As you begin this learning experience, from time to time, ask your children what one of the words which you already talked about means. Or, give them a definition and see if they can provide the Lenten vocabulary word that fits that definition. Before too long, they will know all of these terms and be able to correctly apply them.
Apply the vocabulary words by making posters about them. Write each Lenten vocabulary word on a sheet of paper or poster paper. Work together to compile magazine picture collages or to draw sketches that remind you of what each word means. (The illustration could be a silly thing like someone waving at a piece of cheese for “Cheesefare,” etc.) Be creative, and then post your work in a place where you will see it and be reminded of the meanings of these words throughout the Lenten season.
Personalize the vocabulary words by making small vocab books for each child. Make booklets for each child, writing one lenten vocabulary word on each page. As you discuss the words’ meanings, have each child draw or write in their own words to remind themselves of the definitions.
Practice the vocabulary with card games. Make a set of playing cards by printing one of the Lenten vocabulary terms on a set of blank cards. Make a second set with a basic definition printed on each one. Use the cards in one of these two ways:
Play “memory” with them. Mix all of the playing cards well, and turn them upside down so that all that can be seen is the back of the card. Lay the cards out in even rows. Take turns turning two cards face-up. If you find a pair, you keep it and go again. If not, turn the cards back upside down again, and play moves on to the next player.
2. Play a matching game with the cards: Mix both sets of cards together, and pass out a few to each player (number will vary by number of players), leaving at least one card per player upside down on a “draw” pile. When it is his turn, a player asks another for a word (if he has the definition in his hand) or the definition (if he is holding the word). If the asked player has the card being asked for, he must turn it over to the asker. If not, the asker should draw a card from the “draw” pile (until the draw pile runs out). As soon as a player makes a matching pair, she lays the pair down on the table in front of her. Play continues until all matches have been made. The player with the most matched pairs wins the game. (Actually, all players who have learned their Lenten vocabulary are winners!)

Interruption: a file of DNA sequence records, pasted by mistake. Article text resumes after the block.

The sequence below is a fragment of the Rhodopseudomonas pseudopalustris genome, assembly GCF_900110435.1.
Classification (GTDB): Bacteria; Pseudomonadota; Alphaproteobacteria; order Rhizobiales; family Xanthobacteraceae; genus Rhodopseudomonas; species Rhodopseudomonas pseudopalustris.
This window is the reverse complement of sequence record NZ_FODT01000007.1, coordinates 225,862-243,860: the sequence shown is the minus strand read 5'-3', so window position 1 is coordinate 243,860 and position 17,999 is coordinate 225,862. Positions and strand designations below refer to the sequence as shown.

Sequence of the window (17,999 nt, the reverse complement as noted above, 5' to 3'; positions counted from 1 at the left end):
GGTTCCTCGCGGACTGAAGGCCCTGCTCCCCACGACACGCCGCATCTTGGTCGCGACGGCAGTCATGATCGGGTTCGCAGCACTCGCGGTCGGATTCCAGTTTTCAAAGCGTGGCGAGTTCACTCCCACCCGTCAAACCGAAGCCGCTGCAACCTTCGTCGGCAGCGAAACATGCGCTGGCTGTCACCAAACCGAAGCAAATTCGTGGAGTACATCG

Play an active game with the vocabulary words after everyone knows their meanings. Print one Lenten vocabulary word each, in large print, on sheets of paper until all of the words have their own sheet. Print the definitions on smaller cards. In a large open area (perhaps outside?), scatter the sheets of large-printed-vocabulary-word-papers around the playing area. One person is the “caller.” The caller holds the smaller cards and, one by one, reads one definition. As soon as a player recognizes the word whose meaning is being read by the caller, the player runs to that word. Points can be awarded in two ways (decide before beginning play): a) Every person who goes to the correct word gets a point. b) The first person who gets to the correct word gets a point. (Or, to combine the two, everyone who goes to the correct word gets one point, and the first person there gets two points!) The person with the most points at the end of the caller’s stack of definition cards is the winner.